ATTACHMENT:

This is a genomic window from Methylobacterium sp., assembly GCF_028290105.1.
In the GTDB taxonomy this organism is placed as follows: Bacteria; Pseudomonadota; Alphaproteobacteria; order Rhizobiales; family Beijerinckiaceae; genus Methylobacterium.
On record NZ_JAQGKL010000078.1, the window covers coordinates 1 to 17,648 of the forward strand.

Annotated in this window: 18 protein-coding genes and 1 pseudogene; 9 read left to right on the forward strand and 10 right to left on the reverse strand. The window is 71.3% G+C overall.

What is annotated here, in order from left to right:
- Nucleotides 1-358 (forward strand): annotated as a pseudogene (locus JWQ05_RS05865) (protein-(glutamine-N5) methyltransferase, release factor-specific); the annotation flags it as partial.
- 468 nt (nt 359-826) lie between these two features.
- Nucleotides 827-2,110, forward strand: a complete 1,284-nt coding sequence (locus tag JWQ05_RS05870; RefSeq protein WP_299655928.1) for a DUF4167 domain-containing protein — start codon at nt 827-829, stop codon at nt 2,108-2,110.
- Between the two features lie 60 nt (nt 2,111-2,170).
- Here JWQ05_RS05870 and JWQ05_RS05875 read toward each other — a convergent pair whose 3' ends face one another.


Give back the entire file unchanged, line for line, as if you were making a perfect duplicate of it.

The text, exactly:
This is a genomic window from Methylobacterium sp., assembly GCF_028290105.1.
In the GTDB taxonomy this organism is placed as follows: Bacteria; Pseudomonadota; Alphaproteobacteria; order Rhizobiales; family Beijerinckiaceae; genus Methylobacterium.
On record NZ_JAQGKL010000078.1, the window covers coordinates 1 to 17,648 of the forward strand.

Annotated in this window: 18 protein-coding genes and 1 pseudogene; 9 read left to right on the forward strand and 10 right to left on the reverse strand. The window is 71.3% G+C overall.

What is annotated here, in order from left to right:
- Nucleotides 1-358 (forward strand): annotated as a pseudogene (locus JWQ05_RS05865) (protein-(glutamine-N5) methyltransferase, release factor-specific); the annotation flags it as partial.
- 468 nt (nt 359-826) lie between these two features.
- Nucleotides 827-2,110, forward strand: a complete 1,284-nt coding sequence (locus tag JWQ05_RS05870; RefSeq protein WP_299655928.1) for a DUF4167 domain-containing protein — start codon at nt 827-829, stop codon at nt 2,108-2,110.
- Between the two features lie 60 nt (nt 2,111-2,170).
- Here JWQ05_RS05870 and JWQ05_RS05875 read toward each other — a convergent pair whose 3' ends face one another.